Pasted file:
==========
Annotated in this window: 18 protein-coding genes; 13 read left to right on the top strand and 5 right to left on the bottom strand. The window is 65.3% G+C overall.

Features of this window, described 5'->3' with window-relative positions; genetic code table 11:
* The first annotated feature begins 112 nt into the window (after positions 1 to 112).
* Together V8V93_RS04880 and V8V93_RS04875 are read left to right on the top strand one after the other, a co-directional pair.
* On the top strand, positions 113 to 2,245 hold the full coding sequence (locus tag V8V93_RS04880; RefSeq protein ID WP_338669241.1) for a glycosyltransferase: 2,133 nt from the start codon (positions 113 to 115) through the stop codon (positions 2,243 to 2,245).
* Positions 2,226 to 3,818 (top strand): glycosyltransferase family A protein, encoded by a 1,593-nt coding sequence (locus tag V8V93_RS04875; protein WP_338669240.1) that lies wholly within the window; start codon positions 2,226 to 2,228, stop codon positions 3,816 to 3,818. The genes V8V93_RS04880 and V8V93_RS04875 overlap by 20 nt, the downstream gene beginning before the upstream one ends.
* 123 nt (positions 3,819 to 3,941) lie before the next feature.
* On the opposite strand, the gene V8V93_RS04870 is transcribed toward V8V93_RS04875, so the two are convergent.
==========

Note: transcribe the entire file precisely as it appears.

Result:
Annotated in this window: 18 protein-coding genes; 13 read left to right on the top strand and 5 right to left on the bottom strand. The window is 65.3% G+C overall.

Features of this window, described 5'->3' with window-relative positions; genetic code table 11:
* The first annotated feature begins 112 nt into the window (after positions 1 to 112).
* Together V8V93_RS04880 and V8V93_RS04875 are read left to right on the top strand one after the other, a co-directional pair.
* On the top strand, positions 113 to 2,245 hold the full coding sequence (locus tag V8V93_RS04880; RefSeq protein ID WP_338669241.1) for a glycosyltransferase: 2,133 nt from the start codon (positions 113 to 115) through the stop codon (positions 2,243 to 2,245).
* Positions 2,226 to 3,818 (top strand): glycosyltransferase family A protein, encoded by a 1,593-nt coding sequence (locus tag V8V93_RS04875; protein WP_338669240.1) that lies wholly within the window; start codon positions 2,226 to 2,228, stop codon positions 3,816 to 3,818. The genes V8V93_RS04880 and V8V93_RS04875 overlap by 20 nt, the downstream gene beginning before the upstream one ends.
* 123 nt (positions 3,819 to 3,941) lie before the next feature.
* On the opposite strand, the gene V8V93_RS04870 is transcribed toward V8V93_RS04875, so the two are convergent.